I Like Myself

  • Kate Davis went through a long journey to arrive at the place of self-acceptance she sings about in "I Like Myself." A big step was realizing that validation needed to come from herself, not from others, and especially not a boyfriend.

    The lyric is a take-off on a 1955 song called "I Like Myself" written by Betty Comden and Adolph Green. Gene Kelly introduced the song in the movie It's Always Fair Weather, but the version Davis remembered is by Blossom Dearie, who sings:

    He likes me, so I like myself.
    If someone wonderful as he is can think I'm wonderful
    I must be quite a gal!

    In a Songfacts interview with Davis, she said: "When I was writing and I would get stuck, I would just go back 50 years or more and get inspired by these sentiments and these writing styles and older stories that I could pick out and shine a different light on. So the song went through a big evolution because it started out feeling like you only liked yourself if you were validated by another person, and as I went through more things in my life, I realized that wasn't the way I wanted to live, and it wasn't a way in which I would be empowered, so the only way to help change the narrative in my own life was to literally write it into a song, so I did that."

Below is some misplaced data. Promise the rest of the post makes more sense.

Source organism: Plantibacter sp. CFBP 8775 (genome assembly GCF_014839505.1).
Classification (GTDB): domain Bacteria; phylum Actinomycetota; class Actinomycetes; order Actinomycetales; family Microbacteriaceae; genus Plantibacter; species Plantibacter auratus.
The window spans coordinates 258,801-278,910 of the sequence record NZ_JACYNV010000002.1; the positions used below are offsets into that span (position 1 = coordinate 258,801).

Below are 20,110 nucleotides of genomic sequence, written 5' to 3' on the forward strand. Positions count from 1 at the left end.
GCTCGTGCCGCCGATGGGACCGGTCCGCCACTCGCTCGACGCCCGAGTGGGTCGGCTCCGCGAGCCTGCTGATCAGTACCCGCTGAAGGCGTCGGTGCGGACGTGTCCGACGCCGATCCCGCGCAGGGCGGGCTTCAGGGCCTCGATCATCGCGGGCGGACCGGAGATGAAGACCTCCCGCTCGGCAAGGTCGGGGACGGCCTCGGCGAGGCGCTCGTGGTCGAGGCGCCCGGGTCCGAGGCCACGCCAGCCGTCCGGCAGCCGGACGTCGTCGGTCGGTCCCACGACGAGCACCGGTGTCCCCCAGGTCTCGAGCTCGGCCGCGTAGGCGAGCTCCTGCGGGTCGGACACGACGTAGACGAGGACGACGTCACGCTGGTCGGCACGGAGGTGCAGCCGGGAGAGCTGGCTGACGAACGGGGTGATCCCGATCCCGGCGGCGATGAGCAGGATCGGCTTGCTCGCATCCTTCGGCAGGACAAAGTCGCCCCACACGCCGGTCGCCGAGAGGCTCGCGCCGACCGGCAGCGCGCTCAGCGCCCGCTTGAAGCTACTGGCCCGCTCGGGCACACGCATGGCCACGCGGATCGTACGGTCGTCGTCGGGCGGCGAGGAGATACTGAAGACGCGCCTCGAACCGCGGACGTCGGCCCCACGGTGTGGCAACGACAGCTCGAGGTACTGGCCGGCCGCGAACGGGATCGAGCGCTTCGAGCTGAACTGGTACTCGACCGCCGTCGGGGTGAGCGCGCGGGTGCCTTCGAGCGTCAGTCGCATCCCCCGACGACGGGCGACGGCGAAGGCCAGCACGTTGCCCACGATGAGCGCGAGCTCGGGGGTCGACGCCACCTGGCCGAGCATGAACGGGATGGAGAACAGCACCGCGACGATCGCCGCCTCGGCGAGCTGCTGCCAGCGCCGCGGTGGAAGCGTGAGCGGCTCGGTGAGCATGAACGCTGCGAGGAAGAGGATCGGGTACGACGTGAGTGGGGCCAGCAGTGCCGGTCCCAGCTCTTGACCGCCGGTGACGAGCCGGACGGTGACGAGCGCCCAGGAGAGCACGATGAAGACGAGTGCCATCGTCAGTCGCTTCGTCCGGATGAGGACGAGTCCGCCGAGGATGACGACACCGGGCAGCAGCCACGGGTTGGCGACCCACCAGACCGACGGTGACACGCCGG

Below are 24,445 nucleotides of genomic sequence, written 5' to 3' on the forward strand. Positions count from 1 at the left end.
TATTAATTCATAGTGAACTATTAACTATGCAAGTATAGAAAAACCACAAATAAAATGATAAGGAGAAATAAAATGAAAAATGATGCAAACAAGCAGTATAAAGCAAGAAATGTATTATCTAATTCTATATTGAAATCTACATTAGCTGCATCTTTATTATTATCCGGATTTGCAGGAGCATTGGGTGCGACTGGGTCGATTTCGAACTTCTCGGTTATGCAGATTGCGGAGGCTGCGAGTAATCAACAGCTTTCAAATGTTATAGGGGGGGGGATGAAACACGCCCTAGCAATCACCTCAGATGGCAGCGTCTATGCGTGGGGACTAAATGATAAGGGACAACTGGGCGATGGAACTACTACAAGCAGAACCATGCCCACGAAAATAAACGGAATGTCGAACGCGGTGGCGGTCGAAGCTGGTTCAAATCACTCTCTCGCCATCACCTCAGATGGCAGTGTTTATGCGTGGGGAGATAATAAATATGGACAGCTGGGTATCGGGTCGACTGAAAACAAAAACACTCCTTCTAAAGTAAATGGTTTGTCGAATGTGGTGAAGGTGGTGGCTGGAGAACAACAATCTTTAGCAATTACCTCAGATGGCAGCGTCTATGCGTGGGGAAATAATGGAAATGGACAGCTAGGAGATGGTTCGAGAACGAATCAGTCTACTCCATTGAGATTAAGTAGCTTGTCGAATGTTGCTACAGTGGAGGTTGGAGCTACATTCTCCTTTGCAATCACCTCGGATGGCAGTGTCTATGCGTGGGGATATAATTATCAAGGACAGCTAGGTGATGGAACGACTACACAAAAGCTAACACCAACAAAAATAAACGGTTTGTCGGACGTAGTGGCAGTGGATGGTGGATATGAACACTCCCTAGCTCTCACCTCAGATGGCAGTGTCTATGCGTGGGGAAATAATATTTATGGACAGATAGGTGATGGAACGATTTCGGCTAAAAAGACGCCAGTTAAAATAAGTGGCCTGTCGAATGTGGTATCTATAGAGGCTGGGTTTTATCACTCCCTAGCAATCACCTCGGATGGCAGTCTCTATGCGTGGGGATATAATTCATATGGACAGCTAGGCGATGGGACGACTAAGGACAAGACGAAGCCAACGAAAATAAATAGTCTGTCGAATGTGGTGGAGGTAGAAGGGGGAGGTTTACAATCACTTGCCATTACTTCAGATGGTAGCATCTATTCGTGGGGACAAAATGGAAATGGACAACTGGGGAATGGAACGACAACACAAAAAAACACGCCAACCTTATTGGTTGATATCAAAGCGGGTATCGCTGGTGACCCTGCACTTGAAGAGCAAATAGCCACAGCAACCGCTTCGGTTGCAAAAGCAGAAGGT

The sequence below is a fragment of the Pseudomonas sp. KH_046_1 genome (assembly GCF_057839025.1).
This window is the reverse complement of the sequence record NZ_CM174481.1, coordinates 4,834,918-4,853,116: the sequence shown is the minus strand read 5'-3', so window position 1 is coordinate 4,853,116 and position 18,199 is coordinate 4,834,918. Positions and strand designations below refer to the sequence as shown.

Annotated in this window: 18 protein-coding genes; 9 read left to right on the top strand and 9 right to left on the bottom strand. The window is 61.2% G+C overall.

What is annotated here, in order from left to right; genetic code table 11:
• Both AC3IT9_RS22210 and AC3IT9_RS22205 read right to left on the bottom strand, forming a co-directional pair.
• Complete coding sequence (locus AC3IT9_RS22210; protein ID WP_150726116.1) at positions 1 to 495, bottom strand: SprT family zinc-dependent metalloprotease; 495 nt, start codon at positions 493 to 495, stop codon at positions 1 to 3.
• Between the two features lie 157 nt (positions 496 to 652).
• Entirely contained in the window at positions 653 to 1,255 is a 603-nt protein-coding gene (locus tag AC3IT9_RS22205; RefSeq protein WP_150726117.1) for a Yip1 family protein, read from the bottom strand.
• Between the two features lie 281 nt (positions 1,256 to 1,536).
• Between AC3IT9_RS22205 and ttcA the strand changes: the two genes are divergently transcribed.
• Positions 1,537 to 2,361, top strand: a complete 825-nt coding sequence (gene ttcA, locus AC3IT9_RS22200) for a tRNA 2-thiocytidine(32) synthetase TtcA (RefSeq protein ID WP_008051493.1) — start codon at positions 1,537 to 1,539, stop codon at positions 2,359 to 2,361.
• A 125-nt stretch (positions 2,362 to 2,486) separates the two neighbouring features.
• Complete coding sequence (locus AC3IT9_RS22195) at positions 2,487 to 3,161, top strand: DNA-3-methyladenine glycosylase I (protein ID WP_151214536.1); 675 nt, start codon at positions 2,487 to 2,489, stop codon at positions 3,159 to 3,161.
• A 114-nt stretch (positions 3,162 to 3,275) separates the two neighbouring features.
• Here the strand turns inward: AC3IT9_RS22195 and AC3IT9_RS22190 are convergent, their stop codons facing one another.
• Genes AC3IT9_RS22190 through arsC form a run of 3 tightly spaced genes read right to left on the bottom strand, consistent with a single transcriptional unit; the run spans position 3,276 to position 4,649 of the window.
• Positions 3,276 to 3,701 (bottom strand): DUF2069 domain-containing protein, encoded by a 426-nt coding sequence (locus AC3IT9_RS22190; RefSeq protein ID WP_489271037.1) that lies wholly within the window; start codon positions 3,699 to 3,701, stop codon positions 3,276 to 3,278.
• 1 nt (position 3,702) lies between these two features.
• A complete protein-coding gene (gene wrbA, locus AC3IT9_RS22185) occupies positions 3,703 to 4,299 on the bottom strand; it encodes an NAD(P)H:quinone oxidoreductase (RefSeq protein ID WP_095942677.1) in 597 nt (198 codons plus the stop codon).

• Davis had been performing this song for years by the time it was finally released on her debut album, Trophy, in 2019. The holdup was a dispute with her record label, which signed her after she went viral with a sardonic jazz cover of "All About That Bass" called "All About That (Upright) Bass." The label saw her as a retro-jazz stylist in the vein of Amy Winehouse, and they were hoping for more viral hits. Davis wanted nothing to do with retro, adopting a contemporary sound for her complex and often confessional songs. She eventually parted ways with the label, but it cost her a great deal of time and energy. Trophy was released on another label, Solitaire Recordings.


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